• Hannah Parbatti Chaudhri

Yoga Teaching is a Profession ~ Yogic Life is not.

There is this myth, a preconception and expectation that people who aim to live a yogic lifestyle, go around hugging trees and forgiving everyone without a second thought. People seem to be really quite shocked if you show emotion that isn’t fluffy, and seem almost outraged and think you’re a fraud should you demonstrate feelings of anger, frustration, or hurt.

In my understanding of the yogic philosophy and its translation to the modern world living a yogic life is about being peaceful, respecting people, protecting the earth, environment and building communities for a better tomorrow. These simple principles can be translated from ancient yoga philosophy or what I fondly call the yoga commandments.

In my mind, being a yogi is also about being present to what is and living in reality, and this means having an awareness of what is going on around us, but more importantly within us. Thus when we feel negative emotions we shouldn’t attempt to numb them out, but like the lotus flower we have to sit in the mud and accept that suffering is normal, and go through the (somewhat torturous) process of dealing with our stuff, rather than burying it in hope of it disappearing but favouring dealing with it so it doesn’t come back to bite us in the butt.

I often meet other yogi’s who like me are not wearing the title like a badge; we are just attempting to be human ‘beings’ rather than human ‘doings’. In a nutshell we are just getting on with life as part of a journey, accepting that we are learning, evolving and are not perfect or screaming about the way we live, but we are living consciously in a rapidly changing world.

My social media is often full of yogi’s doing crazy poses, wearing even crazier outfits, and if you should fall into a yoga forum you will be welcomed by some of the most judgemental, people hating individuals I have ever come across in my life. I suppose like every profession there will always be those who feel they are the gold standard, and love to be the first to do this that or the other, jump on all the latest crazes, boast all over social media and happily call me out when I don’t call my female yoga participants yoginis (I cant decide if this is my belief that we are all equal matter who don’t require labels, or if actually so many years in education has made me fear gender labelling) but that’s another debate.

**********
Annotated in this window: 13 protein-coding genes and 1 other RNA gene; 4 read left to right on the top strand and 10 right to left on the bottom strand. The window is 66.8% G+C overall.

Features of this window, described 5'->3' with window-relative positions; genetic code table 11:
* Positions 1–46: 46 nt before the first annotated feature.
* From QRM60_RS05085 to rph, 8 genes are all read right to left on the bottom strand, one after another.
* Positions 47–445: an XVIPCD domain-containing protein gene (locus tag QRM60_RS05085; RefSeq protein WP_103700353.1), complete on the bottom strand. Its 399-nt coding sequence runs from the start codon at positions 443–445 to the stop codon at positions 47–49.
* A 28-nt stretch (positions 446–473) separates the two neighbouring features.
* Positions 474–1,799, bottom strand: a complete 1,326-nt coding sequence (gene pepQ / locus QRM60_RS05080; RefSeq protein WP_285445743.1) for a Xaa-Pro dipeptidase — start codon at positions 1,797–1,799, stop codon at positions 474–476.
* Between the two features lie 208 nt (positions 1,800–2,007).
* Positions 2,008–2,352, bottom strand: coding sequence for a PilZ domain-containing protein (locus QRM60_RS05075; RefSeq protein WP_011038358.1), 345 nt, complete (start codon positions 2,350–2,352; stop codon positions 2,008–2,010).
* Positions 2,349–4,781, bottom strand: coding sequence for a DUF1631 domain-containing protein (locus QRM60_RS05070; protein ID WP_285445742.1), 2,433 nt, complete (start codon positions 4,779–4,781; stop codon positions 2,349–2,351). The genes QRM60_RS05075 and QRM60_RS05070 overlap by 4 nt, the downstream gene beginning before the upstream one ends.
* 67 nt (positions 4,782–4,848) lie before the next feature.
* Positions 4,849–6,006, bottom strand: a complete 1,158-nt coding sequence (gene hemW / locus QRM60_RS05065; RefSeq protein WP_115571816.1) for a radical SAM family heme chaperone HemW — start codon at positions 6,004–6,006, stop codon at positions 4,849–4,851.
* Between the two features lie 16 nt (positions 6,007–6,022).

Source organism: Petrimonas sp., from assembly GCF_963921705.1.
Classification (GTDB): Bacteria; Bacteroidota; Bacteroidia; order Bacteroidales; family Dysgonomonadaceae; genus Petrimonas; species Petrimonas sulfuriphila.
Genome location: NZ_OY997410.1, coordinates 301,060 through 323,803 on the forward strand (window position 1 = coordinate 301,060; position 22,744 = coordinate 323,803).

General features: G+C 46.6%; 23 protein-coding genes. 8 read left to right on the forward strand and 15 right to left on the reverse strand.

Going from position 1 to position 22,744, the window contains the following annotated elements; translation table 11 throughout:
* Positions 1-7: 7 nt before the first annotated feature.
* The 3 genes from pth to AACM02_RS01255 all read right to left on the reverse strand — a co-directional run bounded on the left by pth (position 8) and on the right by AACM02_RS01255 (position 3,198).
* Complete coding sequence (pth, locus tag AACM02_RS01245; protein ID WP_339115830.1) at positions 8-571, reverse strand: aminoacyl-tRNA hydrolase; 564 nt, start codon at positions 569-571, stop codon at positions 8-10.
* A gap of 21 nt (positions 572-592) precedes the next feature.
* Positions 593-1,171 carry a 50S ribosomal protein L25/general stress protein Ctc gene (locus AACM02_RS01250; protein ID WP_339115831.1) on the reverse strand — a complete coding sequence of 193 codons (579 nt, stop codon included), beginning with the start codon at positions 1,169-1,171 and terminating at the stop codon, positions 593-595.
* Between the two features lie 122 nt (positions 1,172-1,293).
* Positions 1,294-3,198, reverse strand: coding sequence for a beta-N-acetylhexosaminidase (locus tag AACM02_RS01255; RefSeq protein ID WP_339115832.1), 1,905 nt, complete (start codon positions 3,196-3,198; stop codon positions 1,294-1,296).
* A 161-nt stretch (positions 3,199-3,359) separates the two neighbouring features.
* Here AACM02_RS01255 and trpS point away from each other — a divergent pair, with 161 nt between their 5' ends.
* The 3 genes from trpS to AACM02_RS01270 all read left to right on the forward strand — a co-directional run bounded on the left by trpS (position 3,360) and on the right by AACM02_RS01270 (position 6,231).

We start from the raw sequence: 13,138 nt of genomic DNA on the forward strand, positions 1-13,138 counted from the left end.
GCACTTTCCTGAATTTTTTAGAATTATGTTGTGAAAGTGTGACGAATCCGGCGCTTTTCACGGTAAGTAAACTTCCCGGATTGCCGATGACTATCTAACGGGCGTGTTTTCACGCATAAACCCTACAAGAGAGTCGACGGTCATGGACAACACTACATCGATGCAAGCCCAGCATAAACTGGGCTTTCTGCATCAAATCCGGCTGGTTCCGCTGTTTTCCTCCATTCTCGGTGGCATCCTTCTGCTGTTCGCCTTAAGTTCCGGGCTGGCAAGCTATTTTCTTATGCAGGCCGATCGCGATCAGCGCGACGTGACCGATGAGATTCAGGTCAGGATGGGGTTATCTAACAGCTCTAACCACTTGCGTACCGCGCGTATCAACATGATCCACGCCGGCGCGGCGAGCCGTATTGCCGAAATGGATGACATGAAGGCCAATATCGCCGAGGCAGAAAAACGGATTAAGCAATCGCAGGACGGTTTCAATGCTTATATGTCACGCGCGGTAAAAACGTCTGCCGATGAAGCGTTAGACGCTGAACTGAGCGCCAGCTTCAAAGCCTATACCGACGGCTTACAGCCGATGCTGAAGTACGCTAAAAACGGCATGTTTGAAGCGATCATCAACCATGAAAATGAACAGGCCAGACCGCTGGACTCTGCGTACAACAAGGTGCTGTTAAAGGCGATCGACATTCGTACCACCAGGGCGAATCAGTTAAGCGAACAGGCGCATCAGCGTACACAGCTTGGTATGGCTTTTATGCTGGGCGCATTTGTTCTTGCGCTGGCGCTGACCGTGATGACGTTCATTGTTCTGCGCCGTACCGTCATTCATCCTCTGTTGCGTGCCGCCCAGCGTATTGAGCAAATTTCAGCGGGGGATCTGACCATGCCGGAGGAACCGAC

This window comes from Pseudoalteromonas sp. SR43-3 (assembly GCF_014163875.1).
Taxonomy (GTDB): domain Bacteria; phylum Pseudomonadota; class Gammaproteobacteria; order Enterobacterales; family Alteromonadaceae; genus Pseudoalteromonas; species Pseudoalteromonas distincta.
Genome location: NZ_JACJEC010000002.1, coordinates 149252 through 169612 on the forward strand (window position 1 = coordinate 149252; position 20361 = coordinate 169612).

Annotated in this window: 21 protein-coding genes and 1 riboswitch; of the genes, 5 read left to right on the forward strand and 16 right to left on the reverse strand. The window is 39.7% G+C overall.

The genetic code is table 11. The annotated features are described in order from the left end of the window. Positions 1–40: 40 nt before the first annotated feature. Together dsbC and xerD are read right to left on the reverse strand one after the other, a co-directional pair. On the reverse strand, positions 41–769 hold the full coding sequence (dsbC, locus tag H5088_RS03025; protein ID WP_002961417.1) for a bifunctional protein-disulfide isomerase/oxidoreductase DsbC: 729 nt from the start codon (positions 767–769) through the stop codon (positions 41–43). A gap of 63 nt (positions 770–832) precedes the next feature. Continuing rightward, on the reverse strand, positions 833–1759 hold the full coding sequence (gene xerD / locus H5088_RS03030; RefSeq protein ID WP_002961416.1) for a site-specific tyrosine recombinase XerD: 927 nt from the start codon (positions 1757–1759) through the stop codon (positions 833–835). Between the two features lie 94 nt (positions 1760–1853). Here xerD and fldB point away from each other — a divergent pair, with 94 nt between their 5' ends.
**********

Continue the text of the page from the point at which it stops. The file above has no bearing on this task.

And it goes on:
A few questions that loom about yogic authenticity are: is this un-yogic? Is this the modern world of yoga? Are we losing yogic values and real meaning? And has modern yoga become about shapes, poses and vocalising our choices?

I have only been a qualified yoga teacher for a short period of time, but this doesn’t make me any the less ‘real or authentic’. I remember when I started my yoga teacher training feeling like the runt of the litter, because I hadn’t been attending yoga classes for 10 years and didn’t know all the Sanskrit terminology. I learnt very quickly that when you listen to others everyone becomes your teacher, and in my experience those who have studied the most will be the ones to say they have the least knowledge.

In essence we cannot place yogic authenticity on the amount of studying or the positions that you can get your body into. I’ve felt investigating my cultural heritage has given me more yogic understanding that the majority of my self study, and that perhaps some of this inherent knowledge has been gifted to me through generations of yogic living, and that I am living modern yoga to pass on through many more incarnations.

In my work as a yoga teacher my focus is on welcoming everyone, and will always promote that yoga IS for everyone, but I am NOT the yoga teacher for everyone. I aim to make my classes inclusive and deliver a variety of styles to accommodate accessibility for all. I hold space for everyone in the class on many levels, which has been far more challenging whilst working virtually. When measured against the free online yoga this is where I differ, I teach who is in front of me, often intuitively and always with individual needs in the forefront of the teachings on any given day.

Yet I am a realist, I can’t possibly be everyone’s cup of ‘chai’ because I am human and I will irritate some and inspire others. I bring my personality, my quirks and even my humour to class. I live in my truth (which I’m sure irritates many in and out of class) and therefore I deliver in this way too. I am proud of my culture and my mixed heritage and it is this that brought yoga into my world, and this is evident in my home shala space and my studio classes; from the little temples, readings, philosophies, stories and experiences I share. Contrary to popular assumption; being of Indian heritage does not make me feel like I am a better yogi or that I know more; quite the opposite really.

I know I have a gift to share through my work, and it’s taken me all of my life to recognise that not everyone I meet will want to accept this energy. The best work I can do is to be myself and to continue without offence, without attachment and accepting that as long as I give from my heart it will never be wrong.

Am I an authentic yogi? My teacher once told me ‘ you have to show up and do the work and just keep trusting’ and this is my philosophy now in life, I just keep showing up. Yes I still struggle with non attachment to outcomes and some of the western attitudes that have been ingrained in me, but I’m living my truth and if I get outraged or eat meat it does not make me any less of a yogi, because this is not not my professional title, it is part of what makes me, and part of my gift to society. It is what makes me a feeling human who has the ability to connect and inspire others; it is the life of an aspiring traditional yogi living a modern existence, who just happens to be a teacher too.

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